The following are highlights from USAID’s participation in events in New York last week. USAID had a strong presence in the city, particularly USAID Administrator, Rajiv Shah.
On the morning of September 21st, Raj Shah, Dr. Thomas Frieden, Director of the Centers for Disease Control, and Ambassador Eric Goosby, the U.S. Global AIDS Coordinator, met with the Global Health Initiative Plus country leaders in order to discuss “how U.S. global health programs will partner with countries to save more lives and do so in a sustainable and efficient manner.” The global leaders were given a chance to have their specific issues and country’s priorities addressed. Shah focused mainly on USAID top three objectives: “increasing country ownership so that the U.S. is aligned with country health goals; investing in sustainable systems to create a lasting effect on the health of citizens regardless of future disease initiatives; and fostering innovation from vaccine research to trials of new technologies such as microbicides to ensuring that cost-effective and game changing approaches and technologies are being used effectively on the ground.”
The same day, there was another event, “1,000 Days: Change a Life, Change the Future”, in New York City which Shah, leaders of governments, international organizations, civil society groups, and private sector companies attended, hosted by U.S. Secretary of State Hillary Rodham Clinton and Ireland’s Minister for Foreign Affairs Micheál Martin. The goal was to create a collective global commitment to improve child nutrition. Action and accountability from all levels was stressed.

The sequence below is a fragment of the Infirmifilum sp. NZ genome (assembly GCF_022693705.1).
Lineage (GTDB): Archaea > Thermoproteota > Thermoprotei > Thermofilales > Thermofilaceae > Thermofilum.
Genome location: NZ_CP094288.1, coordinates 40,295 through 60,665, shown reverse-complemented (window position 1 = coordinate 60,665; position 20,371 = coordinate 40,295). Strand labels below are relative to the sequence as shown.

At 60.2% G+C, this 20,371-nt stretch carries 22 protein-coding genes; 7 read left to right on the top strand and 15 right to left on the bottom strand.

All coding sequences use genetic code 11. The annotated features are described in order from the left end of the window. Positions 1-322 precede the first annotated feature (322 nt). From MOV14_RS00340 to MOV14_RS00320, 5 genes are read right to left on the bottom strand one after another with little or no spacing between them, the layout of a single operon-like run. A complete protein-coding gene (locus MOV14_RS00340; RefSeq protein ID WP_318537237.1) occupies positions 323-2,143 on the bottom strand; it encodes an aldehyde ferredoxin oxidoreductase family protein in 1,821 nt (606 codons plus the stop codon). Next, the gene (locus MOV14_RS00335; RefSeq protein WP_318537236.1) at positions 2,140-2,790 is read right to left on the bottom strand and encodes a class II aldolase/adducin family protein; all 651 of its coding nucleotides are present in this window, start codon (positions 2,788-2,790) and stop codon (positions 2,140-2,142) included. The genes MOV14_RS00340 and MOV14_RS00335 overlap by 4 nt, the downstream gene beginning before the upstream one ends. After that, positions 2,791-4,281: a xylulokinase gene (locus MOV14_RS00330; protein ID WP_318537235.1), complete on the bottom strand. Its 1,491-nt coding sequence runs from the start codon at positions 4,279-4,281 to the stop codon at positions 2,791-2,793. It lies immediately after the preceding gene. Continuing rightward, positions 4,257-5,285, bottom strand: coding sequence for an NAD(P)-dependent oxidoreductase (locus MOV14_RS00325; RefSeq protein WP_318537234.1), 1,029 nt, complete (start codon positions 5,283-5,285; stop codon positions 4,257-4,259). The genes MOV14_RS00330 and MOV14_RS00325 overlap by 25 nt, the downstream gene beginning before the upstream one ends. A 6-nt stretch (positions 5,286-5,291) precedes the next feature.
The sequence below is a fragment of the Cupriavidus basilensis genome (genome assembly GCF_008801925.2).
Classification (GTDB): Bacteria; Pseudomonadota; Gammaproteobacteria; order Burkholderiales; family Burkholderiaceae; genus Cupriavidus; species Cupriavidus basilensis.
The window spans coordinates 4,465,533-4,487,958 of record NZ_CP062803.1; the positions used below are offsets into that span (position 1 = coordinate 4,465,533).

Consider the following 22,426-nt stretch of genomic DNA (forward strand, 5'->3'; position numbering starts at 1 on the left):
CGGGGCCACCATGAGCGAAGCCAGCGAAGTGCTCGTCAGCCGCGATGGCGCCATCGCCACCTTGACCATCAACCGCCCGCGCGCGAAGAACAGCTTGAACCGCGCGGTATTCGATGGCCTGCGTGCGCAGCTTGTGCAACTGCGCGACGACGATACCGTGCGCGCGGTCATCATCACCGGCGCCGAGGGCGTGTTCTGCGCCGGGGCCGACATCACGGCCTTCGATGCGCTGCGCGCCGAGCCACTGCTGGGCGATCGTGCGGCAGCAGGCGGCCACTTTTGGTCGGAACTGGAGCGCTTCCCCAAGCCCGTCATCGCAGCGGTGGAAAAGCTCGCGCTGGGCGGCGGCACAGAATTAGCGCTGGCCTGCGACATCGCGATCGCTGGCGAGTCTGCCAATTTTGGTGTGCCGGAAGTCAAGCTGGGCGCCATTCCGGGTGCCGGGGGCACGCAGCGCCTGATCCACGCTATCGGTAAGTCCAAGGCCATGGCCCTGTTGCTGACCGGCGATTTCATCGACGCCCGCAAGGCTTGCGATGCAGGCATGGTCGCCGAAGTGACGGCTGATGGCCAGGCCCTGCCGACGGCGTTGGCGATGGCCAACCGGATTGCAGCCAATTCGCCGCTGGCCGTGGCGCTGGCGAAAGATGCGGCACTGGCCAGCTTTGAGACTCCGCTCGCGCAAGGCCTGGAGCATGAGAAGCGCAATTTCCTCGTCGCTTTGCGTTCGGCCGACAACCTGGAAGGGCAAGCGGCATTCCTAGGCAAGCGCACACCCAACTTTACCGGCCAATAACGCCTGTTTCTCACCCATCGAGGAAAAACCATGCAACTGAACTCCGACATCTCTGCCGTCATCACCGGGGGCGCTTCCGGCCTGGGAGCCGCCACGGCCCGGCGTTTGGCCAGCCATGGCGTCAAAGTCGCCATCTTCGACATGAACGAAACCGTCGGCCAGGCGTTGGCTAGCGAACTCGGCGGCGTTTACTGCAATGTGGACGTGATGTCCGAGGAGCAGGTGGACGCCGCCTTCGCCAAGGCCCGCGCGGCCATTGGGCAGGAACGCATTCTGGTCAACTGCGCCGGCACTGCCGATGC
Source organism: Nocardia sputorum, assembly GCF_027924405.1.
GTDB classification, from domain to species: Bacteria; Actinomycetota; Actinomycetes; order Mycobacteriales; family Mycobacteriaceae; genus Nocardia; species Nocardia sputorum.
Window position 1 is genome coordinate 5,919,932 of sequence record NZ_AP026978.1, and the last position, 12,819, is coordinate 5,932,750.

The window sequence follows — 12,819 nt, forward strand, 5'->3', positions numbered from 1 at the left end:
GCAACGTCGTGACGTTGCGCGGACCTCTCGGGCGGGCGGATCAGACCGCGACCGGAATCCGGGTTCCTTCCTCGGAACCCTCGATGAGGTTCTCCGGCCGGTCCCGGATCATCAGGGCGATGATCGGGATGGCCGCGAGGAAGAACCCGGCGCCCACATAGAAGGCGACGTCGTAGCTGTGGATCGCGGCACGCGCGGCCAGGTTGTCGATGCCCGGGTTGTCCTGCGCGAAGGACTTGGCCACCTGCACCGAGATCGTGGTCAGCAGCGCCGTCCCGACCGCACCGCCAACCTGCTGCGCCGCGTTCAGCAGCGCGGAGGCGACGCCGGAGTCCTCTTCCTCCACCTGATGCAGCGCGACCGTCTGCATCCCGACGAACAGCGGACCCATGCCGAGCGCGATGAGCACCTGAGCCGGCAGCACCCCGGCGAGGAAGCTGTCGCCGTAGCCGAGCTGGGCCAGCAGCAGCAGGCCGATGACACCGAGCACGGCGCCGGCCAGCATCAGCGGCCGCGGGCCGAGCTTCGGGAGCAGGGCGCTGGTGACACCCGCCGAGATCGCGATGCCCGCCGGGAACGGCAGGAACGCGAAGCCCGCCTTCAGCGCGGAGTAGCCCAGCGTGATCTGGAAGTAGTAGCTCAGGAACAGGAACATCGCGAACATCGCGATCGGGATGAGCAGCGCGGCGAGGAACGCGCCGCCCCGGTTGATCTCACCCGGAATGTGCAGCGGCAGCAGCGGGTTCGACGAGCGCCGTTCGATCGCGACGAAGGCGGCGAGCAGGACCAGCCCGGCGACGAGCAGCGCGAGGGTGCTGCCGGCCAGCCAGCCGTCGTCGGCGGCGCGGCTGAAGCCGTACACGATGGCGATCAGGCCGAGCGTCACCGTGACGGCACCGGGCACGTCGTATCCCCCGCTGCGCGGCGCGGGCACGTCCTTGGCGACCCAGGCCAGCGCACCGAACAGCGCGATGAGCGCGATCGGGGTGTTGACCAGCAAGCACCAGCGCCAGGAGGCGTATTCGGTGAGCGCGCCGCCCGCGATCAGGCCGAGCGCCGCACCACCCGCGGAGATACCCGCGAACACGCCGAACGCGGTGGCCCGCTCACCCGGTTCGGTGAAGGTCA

On the 22nd, the same day that President Obama announced the launch of the Presidential Policy Directive on Development, USAID representatives were spotlighting the use of science and technology to work towards meeting the MDGs at a forum co-hosted with the New York Academy of Sciences. USAID also participated in a UN Summit on global water and sanitation titled, “Addressing the Global Water and Sanitation Challenge: The Key to the MDGs.”
The next day, September 23rd, prominent leaders in global health and development joined several African heads of state “to announce new commitments to accelerate progress toward ending deaths from malaria, a disease that claims the lives of more than 850,000 Africans each year.” Leaders are confident that the goal of reducing malaria deaths to near zero by 2015 will be achieved due to proven successful efforts.
To read more about what USAID was up to last week, click here.